demonstrated that learners are more involved inthe learning process. A third study was conducted by Bayri (2010) to investigate whether learners appreciate theuseof visual works of art inthe speaking classroom. The students were shown three paintings and two photos belonging to the Great Depression Era. The works of art were displayed on a big screen TV inthe video room of School of Foreign Languages. Throughout the activity the students were given background knowledge about the era, which acted as a socio-historical analysisofthe period. After the implementation ofthe activity, the students were given an open-ended questionnaire and interviewed in order to find out if they consider theuseof visual arts in speaking class to be authentic and motivating. Inthe second part there were three paintings and two photos which were the icons ofthe Great Depression Era inthe United States. Each participant analyzed and interpreted each work of art individually by expressing his own feelings and reactions. The students discussed each work of art, they listened to each other, but they never agreed or disagreed with each other’s idea. The students have been found out to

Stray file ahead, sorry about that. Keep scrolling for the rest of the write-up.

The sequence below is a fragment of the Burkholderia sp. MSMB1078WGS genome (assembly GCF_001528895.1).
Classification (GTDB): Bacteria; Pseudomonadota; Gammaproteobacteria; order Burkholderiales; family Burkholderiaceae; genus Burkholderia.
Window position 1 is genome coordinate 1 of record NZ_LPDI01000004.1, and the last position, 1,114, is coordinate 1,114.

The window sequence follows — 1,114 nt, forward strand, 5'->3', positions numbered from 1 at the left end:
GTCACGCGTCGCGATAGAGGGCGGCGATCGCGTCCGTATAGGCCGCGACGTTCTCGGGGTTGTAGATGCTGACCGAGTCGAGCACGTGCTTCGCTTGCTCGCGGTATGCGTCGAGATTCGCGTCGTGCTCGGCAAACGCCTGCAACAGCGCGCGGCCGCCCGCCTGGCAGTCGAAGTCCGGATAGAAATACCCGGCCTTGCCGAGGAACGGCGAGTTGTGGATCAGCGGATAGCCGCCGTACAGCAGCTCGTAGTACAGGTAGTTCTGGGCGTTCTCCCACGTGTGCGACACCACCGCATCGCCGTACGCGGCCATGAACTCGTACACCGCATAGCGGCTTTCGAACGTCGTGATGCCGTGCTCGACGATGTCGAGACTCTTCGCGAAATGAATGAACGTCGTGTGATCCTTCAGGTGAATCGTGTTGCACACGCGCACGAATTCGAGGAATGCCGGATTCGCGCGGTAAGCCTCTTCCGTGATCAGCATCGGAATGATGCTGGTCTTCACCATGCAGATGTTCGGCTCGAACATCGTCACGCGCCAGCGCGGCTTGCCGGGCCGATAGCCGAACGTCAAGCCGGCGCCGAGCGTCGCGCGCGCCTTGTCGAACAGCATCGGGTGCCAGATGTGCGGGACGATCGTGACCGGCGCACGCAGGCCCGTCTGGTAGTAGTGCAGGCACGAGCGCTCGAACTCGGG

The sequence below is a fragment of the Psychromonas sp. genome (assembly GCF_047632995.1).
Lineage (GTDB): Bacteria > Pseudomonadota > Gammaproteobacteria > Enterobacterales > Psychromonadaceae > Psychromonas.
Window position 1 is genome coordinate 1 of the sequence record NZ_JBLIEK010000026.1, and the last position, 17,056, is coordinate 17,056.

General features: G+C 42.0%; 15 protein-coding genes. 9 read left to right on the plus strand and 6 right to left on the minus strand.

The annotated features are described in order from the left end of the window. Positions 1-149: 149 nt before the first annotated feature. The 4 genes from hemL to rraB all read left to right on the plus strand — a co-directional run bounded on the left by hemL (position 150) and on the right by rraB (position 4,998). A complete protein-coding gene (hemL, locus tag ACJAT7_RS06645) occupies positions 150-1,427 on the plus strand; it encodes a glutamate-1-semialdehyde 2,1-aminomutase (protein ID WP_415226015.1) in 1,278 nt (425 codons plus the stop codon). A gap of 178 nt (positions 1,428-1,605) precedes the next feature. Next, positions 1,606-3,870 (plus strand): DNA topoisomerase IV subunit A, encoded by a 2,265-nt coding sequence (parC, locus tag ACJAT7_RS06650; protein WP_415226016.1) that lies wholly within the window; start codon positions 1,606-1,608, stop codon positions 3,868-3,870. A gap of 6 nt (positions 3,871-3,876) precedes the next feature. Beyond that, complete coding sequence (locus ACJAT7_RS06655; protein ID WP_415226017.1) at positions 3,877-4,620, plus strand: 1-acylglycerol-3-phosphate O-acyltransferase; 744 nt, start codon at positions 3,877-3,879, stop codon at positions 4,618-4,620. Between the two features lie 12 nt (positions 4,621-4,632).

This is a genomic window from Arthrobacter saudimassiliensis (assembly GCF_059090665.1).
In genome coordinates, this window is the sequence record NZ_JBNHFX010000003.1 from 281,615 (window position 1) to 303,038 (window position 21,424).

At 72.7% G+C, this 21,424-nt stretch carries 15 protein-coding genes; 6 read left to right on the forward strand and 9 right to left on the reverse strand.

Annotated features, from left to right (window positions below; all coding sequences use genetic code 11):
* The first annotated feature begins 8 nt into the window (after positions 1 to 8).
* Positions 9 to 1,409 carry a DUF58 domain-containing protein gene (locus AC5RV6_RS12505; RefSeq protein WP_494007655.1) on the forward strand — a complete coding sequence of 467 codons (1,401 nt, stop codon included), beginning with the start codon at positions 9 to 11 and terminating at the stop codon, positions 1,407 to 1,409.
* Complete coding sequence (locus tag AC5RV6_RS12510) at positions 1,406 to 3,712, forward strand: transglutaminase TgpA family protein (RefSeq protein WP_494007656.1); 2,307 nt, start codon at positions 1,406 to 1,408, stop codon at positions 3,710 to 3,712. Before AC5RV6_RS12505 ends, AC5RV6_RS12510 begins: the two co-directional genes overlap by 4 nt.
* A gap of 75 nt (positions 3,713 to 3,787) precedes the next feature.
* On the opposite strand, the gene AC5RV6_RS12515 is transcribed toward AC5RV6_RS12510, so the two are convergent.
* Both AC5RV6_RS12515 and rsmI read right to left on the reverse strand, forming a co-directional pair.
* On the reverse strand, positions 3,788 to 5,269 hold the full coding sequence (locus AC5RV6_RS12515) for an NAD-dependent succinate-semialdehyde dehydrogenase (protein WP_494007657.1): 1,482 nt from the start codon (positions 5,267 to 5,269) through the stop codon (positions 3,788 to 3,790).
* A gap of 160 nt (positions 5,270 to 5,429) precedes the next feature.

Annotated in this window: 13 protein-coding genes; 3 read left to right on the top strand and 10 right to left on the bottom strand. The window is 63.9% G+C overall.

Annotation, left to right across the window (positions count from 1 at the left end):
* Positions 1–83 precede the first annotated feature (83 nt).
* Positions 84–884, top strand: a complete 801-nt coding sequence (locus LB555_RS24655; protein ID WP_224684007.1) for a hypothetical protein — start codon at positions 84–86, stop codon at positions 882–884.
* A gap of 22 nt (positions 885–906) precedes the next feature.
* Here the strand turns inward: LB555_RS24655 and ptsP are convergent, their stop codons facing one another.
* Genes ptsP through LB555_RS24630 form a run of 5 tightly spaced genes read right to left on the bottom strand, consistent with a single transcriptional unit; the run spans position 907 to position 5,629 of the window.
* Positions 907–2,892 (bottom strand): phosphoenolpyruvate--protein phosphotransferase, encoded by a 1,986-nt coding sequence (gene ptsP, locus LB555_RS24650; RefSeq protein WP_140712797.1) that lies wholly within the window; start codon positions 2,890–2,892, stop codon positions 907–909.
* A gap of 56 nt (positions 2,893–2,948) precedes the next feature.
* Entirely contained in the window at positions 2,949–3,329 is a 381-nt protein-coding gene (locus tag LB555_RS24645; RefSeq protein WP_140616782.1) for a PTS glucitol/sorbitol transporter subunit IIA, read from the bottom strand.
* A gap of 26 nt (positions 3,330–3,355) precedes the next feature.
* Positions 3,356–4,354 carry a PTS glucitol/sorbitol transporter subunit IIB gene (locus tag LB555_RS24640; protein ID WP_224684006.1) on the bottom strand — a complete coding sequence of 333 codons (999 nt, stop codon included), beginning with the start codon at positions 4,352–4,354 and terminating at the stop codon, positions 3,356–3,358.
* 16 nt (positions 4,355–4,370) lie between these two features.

This study explores theuseofsupplementarymaterialsinEFLClasses. The purpose of this study was to determine which were the most frequent supplementarymaterials used by teachers. Qualitative and quantitative methodologies were used in order to ensure the best results. The Literature review was based on a wide-range of text references; classes were structurally observed and data was collected inthe observation matrixes. Moreover, surveys were administered to students and English teachers. Two highSchools, one publicand one private were chosen randomly to do the research inthe north ofthe city of Quito, Ecuador. The sample was a group of students from first, second, and third year as well as their teachers. As conclusion, it may be said that both schools used supplementary material. Inprivate school, supplementarymaterials were used slightly more often than inpublic education. Visual aids rated as most commonly used in both schools since teachers do not realize the importance ofuse different